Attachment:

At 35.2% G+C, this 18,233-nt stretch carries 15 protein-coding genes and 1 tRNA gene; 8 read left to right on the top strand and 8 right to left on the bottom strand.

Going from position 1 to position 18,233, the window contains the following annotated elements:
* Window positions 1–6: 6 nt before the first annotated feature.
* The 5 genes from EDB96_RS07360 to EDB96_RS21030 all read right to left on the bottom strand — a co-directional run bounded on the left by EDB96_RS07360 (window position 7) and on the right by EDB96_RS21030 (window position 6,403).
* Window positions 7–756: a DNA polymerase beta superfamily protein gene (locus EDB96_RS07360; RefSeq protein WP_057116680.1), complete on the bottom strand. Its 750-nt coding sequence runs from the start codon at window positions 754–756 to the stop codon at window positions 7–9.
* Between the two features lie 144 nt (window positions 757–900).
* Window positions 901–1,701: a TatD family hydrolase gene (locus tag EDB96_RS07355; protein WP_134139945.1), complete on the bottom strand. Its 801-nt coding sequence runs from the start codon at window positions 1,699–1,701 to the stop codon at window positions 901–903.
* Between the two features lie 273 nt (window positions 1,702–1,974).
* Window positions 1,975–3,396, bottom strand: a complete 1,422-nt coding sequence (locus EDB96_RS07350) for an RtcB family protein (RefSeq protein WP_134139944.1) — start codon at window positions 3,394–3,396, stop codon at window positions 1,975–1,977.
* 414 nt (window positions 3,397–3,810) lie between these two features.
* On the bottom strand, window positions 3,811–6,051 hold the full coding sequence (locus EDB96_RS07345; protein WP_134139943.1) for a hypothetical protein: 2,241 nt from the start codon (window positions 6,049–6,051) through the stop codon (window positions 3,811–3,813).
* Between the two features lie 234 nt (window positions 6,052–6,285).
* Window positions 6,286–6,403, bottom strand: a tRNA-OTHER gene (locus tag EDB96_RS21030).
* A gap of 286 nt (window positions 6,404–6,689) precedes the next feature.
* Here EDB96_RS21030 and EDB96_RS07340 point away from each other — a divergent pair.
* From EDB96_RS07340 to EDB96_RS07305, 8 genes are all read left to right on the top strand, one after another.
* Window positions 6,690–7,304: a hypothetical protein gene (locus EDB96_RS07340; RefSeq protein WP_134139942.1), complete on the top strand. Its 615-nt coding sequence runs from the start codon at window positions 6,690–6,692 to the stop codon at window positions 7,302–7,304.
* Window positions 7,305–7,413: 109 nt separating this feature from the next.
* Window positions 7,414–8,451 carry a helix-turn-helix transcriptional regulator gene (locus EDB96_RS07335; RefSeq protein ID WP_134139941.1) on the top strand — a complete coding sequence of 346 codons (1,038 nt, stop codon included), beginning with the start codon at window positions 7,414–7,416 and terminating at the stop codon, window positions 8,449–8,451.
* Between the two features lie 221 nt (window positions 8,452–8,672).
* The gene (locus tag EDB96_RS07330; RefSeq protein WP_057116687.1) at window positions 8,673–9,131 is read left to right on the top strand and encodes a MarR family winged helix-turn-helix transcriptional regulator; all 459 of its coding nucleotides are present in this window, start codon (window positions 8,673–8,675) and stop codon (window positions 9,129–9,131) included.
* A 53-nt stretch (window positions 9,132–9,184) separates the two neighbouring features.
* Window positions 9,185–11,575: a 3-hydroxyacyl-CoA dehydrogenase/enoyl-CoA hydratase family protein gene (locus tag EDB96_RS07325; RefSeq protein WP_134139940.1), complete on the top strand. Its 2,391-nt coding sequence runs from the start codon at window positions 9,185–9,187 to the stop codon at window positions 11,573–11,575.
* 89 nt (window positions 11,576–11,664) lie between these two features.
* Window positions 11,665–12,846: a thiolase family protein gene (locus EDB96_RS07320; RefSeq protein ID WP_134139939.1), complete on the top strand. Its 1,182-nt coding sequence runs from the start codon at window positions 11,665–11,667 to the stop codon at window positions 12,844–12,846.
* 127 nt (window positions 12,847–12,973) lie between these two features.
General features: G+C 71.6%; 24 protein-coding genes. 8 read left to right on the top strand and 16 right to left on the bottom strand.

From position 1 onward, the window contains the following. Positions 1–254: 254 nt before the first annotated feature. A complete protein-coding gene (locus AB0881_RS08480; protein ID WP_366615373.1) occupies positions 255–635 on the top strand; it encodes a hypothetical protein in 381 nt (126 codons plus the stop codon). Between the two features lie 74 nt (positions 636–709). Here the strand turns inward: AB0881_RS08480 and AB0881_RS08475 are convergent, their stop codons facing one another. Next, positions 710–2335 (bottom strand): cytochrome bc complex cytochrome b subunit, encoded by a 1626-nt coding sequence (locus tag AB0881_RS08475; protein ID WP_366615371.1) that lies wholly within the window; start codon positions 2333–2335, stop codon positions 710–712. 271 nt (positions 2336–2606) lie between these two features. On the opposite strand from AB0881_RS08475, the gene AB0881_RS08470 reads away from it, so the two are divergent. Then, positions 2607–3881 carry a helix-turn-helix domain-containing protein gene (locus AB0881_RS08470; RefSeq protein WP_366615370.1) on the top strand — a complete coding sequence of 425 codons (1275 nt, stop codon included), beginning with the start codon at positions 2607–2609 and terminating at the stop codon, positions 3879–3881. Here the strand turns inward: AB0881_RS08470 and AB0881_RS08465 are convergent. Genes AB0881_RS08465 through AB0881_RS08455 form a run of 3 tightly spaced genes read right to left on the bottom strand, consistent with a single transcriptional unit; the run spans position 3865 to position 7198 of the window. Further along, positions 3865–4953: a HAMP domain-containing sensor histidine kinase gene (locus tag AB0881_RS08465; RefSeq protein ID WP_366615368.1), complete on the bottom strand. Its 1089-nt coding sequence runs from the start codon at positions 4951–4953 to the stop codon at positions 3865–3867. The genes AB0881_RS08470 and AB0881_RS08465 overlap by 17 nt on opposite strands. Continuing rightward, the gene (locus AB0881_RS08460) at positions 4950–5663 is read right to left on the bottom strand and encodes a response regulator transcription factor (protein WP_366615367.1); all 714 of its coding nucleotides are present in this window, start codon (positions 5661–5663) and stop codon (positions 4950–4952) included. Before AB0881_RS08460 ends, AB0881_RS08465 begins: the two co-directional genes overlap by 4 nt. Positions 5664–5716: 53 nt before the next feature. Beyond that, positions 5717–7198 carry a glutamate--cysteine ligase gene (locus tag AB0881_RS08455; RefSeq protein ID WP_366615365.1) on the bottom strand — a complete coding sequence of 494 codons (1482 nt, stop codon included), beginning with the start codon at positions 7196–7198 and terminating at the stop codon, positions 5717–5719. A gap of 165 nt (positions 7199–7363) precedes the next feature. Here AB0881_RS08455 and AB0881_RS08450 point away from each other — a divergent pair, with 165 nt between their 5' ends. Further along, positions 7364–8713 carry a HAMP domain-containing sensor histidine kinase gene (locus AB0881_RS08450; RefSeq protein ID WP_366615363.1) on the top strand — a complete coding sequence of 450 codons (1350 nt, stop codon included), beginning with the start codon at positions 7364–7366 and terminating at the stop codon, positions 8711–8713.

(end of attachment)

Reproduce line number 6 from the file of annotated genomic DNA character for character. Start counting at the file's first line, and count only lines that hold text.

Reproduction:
* Between the two features lie 144 nt (window positions 757–900).